Cooking with kids is one of my favorite activities. I have to admit, I don’t do it often enough. Mostly because of the limited space in our kitchen where two is a crowd.
My parents would let us kids into the kitchen as often as they could. We were cooking family dinners at very young ages. I remember having to do all the peeling while my older siblings were taking care of the more complex things around the kitchen. My sister was the baker. As a young girl she was baking elaborate cakes, and to these days, she impresses people with her kitchen skills.
Due to both of my kids being burned in the past (just a little, but enough for them to remember), they are pretty standoffish to the idea of being too close to a hot stove. In this situation, making them help me while I bake is more enjoyable.
Also, our older daughter is very picky and I’m hoping that letting her be involved in the kitchen will help her become more open to foods. She loves sweets, of course, so I love baking with her. By doing it, I hope, being in the kitchen will be associated with something positive for her.
Both of the kids love our family cooking project: “quest for the best cinnamon rolls“. I feel like this project has made them, especially the picky one, very excited about being in the kitchen.
We started it 3 months ago, and so far we’ve tried 3 recipes. In the meantime we have also baked our regular cinnamon rolls several times.
Cooking with kids is fun and messy, and it’s a great opportunity to spend quality time with them. I’m always trying to sneak a little more of the good stuff into our recipes, and with baking, it seems like hiding the nutrients into the food is less of a hassle then fighting over eating a piece of a carrot. So, why not?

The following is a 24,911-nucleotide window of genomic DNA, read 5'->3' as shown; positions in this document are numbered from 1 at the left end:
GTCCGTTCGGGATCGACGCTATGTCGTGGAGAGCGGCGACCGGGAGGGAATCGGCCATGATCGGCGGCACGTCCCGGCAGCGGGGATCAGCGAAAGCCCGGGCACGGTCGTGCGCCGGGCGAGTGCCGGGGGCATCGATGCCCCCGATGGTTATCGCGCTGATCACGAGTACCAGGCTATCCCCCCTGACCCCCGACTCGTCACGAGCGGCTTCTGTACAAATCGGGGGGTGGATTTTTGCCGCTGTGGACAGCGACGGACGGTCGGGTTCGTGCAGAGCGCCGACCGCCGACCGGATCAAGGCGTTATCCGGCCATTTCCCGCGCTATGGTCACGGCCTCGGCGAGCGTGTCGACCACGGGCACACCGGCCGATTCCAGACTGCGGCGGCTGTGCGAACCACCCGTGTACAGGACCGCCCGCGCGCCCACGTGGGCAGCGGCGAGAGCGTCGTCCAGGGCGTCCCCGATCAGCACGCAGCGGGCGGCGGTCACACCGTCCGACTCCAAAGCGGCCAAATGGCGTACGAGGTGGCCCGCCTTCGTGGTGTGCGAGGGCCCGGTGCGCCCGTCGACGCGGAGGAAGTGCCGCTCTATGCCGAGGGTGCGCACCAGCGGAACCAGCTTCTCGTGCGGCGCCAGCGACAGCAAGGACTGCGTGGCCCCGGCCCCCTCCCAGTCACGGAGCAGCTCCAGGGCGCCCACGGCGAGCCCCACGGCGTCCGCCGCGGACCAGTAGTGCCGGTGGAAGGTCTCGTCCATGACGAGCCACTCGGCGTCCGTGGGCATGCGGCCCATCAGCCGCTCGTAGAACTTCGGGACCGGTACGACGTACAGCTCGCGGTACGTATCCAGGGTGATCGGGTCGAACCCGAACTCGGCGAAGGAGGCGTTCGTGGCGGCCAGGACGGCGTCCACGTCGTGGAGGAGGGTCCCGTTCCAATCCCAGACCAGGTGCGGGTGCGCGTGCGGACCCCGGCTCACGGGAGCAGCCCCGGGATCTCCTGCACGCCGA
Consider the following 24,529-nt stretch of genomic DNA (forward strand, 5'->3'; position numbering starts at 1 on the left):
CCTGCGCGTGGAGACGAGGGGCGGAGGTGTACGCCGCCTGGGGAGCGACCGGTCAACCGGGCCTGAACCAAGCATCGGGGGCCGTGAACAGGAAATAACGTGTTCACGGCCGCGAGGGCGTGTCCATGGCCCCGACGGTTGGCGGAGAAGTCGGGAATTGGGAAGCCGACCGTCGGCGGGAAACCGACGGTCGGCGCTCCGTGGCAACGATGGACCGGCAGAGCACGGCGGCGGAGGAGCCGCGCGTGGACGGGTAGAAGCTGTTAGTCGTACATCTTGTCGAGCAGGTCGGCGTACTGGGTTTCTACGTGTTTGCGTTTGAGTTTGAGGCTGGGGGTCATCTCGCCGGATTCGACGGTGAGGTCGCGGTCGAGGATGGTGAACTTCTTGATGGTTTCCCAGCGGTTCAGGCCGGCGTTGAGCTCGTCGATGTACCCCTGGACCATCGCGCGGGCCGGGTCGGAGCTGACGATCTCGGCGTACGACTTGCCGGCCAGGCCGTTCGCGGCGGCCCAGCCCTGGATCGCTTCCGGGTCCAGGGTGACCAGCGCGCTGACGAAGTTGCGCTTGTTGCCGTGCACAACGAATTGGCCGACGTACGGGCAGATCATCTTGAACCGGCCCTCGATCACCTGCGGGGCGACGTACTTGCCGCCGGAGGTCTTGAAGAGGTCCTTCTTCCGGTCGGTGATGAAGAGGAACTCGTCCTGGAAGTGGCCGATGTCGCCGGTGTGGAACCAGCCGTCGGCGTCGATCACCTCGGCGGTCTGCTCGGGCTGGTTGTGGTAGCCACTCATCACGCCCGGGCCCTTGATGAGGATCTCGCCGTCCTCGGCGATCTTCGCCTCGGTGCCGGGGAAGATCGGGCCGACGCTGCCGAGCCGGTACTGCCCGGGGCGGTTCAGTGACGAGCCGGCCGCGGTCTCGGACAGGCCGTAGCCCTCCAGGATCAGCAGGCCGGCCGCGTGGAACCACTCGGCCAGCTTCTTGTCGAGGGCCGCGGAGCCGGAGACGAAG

Our last recipe wasn’t really a cinnamon rolls recipe, but it was close enough for me to add it to our project. I got it from one of my clients, who saw me doing this project and she shared the link to this “Whole grain cinnamon swirl bread“.
I wanted to try it because of the of possibility of sneaking quinoa into the recipe as well as all kinds of different goodies.
Creating the whole-grain mix was a great thing to learn about, and I actually started using it in all kinds of recipes. My kids don’t even know they eat quinoa anymore. I’m loving it.
If you struggle with a picky eater, finding things in the kitchen that make them excited about food is really a great way to get around it. It makes them focus on the positive things in food, not the bad things.
With this project we are doing, I still let them be picky, and I find it interesting to see that our older daughter is less picky with eating what we bake than the younger one, who normally is very open to trying new things, and eating in general. Every time we bake new thing, the kids can express their thoughts about the dish. We talk about what they don’t like in it. And after that we get excited about the next recipe we will try.
How about you? Do you have any picky eaters in your home? Any interesting family projects going on? Please comment below to share!
Photo credits to the author.